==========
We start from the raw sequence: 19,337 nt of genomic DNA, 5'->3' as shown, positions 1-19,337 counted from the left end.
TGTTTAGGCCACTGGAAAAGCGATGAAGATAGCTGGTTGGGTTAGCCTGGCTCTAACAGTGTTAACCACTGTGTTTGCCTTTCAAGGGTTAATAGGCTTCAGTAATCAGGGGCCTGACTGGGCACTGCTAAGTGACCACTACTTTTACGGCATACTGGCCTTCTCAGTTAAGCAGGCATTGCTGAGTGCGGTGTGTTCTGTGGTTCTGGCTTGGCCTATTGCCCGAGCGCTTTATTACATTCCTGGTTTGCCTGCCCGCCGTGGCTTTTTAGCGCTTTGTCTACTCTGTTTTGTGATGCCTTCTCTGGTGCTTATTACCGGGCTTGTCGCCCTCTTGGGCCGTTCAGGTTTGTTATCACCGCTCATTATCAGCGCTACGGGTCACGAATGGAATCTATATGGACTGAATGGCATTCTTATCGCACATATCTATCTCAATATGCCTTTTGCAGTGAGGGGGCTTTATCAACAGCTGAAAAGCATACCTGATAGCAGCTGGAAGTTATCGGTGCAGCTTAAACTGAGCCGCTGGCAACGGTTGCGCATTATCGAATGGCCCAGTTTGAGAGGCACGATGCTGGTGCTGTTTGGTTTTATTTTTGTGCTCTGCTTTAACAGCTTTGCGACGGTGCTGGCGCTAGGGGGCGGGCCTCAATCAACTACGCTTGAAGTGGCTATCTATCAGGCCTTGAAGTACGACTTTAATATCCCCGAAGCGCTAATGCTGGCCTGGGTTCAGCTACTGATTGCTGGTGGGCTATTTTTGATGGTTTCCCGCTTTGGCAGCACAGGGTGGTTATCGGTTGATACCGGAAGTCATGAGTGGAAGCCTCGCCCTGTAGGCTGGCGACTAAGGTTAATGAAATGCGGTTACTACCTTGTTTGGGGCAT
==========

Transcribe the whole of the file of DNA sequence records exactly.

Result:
We start from the raw sequence: 19,337 nt of genomic DNA, 5'->3' as shown, positions 1-19,337 counted from the left end.
TGTTTAGGCCACTGGAAAAGCGATGAAGATAGCTGGTTGGGTTAGCCTGGCTCTAACAGTGTTAACCACTGTGTTTGCCTTTCAAGGGTTAATAGGCTTCAGTAATCAGGGGCCTGACTGGGCACTGCTAAGTGACCACTACTTTTACGGCATACTGGCCTTCTCAGTTAAGCAGGCATTGCTGAGTGCGGTGTGTTCTGTGGTTCTGGCTTGGCCTATTGCCCGAGCGCTTTATTACATTCCTGGTTTGCCTGCCCGCCGTGGCTTTTTAGCGCTTTGTCTACTCTGTTTTGTGATGCCTTCTCTGGTGCTTATTACCGGGCTTGTCGCCCTCTTGGGCCGTTCAGGTTTGTTATCACCGCTCATTATCAGCGCTACGGGTCACGAATGGAATCTATATGGACTGAATGGCATTCTTATCGCACATATCTATCTCAATATGCCTTTTGCAGTGAGGGGGCTTTATCAACAGCTGAAAAGCATACCTGATAGCAGCTGGAAGTTATCGGTGCAGCTTAAACTGAGCCGCTGGCAACGGTTGCGCATTATCGAATGGCCCAGTTTGAGAGGCACGATGCTGGTGCTGTTTGGTTTTATTTTTGTGCTCTGCTTTAACAGCTTTGCGACGGTGCTGGCGCTAGGGGGCGGGCCTCAATCAACTACGCTTGAAGTGGCTATCTATCAGGCCTTGAAGTACGACTTTAATATCCCCGAAGCGCTAATGCTGGCCTGGGTTCAGCTACTGATTGCTGGTGGGCTATTTTTGATGGTTTCCCGCTTTGGCAGCACAGGGTGGTTATCGGTTGATACCGGAAGTCATGAGTGGAAGCCTCGCCCTGTAGGCTGGCGACTAAGGTTAATGAAATGCGGTTACTACCTTGTTTGGGGCAT